Volume 26, Issue 4 p. 463-473
Clinical Research

The Effects of an Oral Supplement Enriched With Fish Oil, Prebiotics, and Antioxidants on Nutrition Status in Crohn's Disease Patients

Dawn M. Wiese MD

Corresponding Author

Dawn M. Wiese MD

Internal Medicine, Vanderbilt University Medical Center, Nashville, Tennessee

Dawn Wiese, MD, Vanderbilt University Medical Center, B-510 TVC, Box 396, Nashville, TN 37232-5283; e-mail: [email protected].Search for more papers by this author
Bret A. Lashner MD, MPH

Bret A. Lashner MD, MPH

Digestive Disease Institute, Cleveland Clinic, Cleveland, Ohio

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Edith Lerner PhD

Edith Lerner PhD

Department of Nutrition, Case Western Reserve University, Cleveland, Ohio

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Stephen J. DeMichele PhD

Stephen J. DeMichele PhD

Abbott Nutrition, Abbott Laboratories, Columbus, Ohio

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Douglas L. Seidner MD

Douglas L. Seidner MD

Division of Gastroenterology, Hepatology and Nutrition, Vanderbilt University Medical Center, Nashville, Tennessee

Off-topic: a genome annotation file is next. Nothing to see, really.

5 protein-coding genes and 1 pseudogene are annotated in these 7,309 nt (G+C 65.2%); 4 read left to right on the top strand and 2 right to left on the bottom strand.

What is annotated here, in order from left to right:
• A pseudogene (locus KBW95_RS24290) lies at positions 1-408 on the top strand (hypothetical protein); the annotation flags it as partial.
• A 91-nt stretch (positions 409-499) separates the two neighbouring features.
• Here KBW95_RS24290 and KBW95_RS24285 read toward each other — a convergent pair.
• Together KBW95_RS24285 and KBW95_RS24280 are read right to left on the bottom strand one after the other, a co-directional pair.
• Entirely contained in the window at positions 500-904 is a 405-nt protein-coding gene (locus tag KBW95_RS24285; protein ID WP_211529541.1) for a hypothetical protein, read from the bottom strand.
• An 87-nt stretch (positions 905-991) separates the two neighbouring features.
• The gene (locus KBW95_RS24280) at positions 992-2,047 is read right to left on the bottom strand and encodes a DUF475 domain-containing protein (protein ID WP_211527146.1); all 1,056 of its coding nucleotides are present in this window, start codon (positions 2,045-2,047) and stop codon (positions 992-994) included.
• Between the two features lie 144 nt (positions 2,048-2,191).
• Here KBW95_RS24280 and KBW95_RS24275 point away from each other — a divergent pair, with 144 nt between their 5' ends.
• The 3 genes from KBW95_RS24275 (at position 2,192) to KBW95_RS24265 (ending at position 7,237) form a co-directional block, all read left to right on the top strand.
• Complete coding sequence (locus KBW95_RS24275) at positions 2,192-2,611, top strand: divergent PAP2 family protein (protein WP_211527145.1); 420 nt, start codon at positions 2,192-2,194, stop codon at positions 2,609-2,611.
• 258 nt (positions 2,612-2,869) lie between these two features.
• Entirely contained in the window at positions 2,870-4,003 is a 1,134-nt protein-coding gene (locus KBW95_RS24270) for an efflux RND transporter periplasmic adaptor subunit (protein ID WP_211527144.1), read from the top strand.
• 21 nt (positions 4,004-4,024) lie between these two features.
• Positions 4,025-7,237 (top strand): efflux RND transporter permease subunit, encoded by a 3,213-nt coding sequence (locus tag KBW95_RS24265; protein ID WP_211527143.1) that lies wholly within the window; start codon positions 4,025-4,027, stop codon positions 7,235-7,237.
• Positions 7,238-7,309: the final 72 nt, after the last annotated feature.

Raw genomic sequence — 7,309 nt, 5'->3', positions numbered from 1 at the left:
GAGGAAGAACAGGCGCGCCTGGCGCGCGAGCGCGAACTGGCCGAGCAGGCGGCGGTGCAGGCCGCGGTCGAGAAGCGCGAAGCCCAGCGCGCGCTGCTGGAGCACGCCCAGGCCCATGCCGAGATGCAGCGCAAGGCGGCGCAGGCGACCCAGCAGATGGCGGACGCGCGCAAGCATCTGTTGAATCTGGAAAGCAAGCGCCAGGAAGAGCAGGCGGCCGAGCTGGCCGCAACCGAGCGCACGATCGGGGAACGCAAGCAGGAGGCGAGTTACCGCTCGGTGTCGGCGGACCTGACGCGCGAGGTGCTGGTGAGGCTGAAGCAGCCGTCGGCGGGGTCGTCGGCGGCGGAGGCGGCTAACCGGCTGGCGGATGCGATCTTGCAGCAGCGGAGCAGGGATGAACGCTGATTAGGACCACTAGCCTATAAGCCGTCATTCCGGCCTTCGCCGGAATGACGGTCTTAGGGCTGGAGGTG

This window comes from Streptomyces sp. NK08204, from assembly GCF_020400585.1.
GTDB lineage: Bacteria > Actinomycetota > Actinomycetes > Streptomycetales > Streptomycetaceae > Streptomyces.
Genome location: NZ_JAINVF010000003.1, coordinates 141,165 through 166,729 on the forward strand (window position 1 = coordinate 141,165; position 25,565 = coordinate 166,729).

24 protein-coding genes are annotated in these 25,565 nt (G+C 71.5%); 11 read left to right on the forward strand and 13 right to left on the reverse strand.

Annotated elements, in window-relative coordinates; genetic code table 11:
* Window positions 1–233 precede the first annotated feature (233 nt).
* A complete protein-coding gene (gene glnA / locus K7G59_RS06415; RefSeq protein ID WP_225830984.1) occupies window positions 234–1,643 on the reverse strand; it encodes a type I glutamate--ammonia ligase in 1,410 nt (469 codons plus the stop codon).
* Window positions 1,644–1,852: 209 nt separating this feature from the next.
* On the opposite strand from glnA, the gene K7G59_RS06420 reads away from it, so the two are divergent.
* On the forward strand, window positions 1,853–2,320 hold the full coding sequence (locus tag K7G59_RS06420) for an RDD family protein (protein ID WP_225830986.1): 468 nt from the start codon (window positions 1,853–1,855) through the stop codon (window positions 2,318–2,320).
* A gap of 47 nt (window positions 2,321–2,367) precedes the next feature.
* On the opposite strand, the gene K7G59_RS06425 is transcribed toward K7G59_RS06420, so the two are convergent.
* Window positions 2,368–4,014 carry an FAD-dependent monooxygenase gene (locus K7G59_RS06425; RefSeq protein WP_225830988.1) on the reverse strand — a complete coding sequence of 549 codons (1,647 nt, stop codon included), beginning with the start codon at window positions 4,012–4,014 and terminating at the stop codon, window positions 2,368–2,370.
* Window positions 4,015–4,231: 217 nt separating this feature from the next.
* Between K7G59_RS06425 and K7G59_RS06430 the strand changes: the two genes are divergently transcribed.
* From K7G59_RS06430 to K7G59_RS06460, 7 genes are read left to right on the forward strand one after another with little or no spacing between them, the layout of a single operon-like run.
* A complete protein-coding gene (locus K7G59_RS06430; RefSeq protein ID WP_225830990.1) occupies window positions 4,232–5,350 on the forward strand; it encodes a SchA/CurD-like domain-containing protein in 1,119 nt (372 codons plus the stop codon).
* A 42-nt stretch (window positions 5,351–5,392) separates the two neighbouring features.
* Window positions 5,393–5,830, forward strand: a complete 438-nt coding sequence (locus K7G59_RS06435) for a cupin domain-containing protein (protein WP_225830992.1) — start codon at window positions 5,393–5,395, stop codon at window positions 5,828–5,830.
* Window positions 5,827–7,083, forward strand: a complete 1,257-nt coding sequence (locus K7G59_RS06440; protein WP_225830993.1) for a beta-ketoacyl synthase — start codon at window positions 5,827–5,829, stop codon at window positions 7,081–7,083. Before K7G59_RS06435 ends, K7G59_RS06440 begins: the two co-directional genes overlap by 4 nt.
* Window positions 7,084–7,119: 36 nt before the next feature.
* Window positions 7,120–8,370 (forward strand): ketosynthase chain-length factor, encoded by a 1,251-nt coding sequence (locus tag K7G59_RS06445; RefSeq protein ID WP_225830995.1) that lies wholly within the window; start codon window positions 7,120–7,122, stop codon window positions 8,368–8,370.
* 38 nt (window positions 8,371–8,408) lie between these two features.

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First published: 20 July 2011
Citations: 14

Abstract

Background: Research in the treatment of Crohn's disease (CD) supports anti-inflammatory benefits of n-3 fatty acids from fish oil, prebiotics, and antioxidants. A nutritionally balanced inflammatory bowel disease nutrition formula (IBDNF) enriched with these compounds has the potential to improve nutrition status and disease activity in CD. Methods: This is an open-label pilot study investigating the effects of IBDNF on nutrition status in CD patients. Twenty-eight patients with active CD on stable medication were asked to consume 16 oz of IBDNF/d for 4 months. Nutrition status was assessed with dual-energy X-ray absorptiometry scans and serum micronutrient levels. Disease activity and quality of life were measured using the Crohn's Disease Activity Index (CDAI) and the Inflammatory Bowel Disease Questionnaire (IBDQ). Results: Twenty patients completed the final visit. After 4 months, there was a significant decrease in plasma phospholipid levels of arachidonic acid with increases in eicosapentaenoic acid (EPA) and docosahexaenoic acid. Ten patients had a final EPA concentration of >2%. There was improvement in fat-free and fat mass in patients with final EPA >2% (P = .014 and P = .05). Vitamin D (25-OH) levels improved in all patients (18.5–25.9 ng/mL, P < .001). Those with EPA >2% had significantly lower CDAI (116 ± 94.5 vs 261.8 ± 86.5; P = .005) and higher IBDQ (179.1 ± 26.6 vs 114.6 ± 35.9, P < .001) compared to those with EPA <2%. Conclusions: IBDNF has the potential to deposit fat-free and fat mass, improve vitamin D status, and improve quality of life in CD patients.